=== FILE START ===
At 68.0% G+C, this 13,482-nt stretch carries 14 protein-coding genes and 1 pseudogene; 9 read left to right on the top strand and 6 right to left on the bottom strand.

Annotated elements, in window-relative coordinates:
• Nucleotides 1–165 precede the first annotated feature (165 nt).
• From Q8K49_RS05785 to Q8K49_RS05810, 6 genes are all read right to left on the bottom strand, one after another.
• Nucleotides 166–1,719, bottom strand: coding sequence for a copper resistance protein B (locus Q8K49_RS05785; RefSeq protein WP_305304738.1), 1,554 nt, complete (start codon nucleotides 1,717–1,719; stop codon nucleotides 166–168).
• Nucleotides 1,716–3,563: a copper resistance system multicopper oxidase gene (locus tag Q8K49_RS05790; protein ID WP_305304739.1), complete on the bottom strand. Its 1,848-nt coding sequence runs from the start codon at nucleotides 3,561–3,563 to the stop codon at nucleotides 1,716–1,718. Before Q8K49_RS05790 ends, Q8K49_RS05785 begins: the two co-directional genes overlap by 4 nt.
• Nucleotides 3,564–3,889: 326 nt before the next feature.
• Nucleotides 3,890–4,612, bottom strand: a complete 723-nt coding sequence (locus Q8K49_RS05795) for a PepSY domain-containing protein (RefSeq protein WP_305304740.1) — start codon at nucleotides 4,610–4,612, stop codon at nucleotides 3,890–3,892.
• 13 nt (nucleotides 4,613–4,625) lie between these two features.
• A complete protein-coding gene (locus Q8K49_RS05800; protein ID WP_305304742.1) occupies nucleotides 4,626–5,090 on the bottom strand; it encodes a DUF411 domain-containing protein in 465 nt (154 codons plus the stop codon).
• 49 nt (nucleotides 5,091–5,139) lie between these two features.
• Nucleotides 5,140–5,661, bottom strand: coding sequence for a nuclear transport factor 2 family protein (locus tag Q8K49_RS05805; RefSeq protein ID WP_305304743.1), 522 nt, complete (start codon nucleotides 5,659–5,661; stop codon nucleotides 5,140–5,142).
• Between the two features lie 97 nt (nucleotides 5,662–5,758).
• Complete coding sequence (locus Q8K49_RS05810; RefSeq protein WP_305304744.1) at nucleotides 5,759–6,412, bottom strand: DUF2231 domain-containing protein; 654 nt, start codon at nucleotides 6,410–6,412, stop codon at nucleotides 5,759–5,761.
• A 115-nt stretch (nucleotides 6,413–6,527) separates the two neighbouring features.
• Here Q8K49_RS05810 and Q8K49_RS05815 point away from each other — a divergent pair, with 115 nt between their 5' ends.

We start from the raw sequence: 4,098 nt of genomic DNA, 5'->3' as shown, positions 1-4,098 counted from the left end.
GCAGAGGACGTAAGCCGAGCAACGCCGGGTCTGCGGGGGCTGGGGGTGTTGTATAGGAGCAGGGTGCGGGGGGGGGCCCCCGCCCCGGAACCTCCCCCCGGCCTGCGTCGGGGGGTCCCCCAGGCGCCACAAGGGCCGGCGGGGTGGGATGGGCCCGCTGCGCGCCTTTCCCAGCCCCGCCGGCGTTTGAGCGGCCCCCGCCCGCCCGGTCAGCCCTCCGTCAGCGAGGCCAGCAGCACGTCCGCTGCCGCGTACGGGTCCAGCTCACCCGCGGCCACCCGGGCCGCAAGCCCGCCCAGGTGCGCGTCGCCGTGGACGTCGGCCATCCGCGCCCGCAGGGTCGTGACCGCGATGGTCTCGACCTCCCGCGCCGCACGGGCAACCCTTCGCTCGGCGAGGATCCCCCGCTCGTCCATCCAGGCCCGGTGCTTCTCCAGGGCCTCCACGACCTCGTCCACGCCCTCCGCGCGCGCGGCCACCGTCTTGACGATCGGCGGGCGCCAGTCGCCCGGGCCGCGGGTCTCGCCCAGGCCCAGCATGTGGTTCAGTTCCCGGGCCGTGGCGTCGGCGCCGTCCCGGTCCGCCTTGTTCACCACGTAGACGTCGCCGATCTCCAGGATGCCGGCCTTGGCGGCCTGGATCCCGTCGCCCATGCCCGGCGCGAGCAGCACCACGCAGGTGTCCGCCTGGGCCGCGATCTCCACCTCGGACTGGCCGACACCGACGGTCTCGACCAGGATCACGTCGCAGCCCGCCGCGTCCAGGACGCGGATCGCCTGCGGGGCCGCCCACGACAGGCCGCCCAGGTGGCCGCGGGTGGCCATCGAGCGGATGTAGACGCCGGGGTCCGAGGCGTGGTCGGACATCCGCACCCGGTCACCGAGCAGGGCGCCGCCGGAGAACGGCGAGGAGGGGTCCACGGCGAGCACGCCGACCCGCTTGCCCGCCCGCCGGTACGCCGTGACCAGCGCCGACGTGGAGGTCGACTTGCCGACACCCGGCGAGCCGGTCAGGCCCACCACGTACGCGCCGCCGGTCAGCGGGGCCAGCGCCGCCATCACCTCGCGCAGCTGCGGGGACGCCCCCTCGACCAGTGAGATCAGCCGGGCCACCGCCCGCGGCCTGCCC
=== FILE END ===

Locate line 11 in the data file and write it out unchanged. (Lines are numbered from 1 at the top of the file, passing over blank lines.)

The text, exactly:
• 49 nt (nucleotides 5,091–5,139) lie between these two features.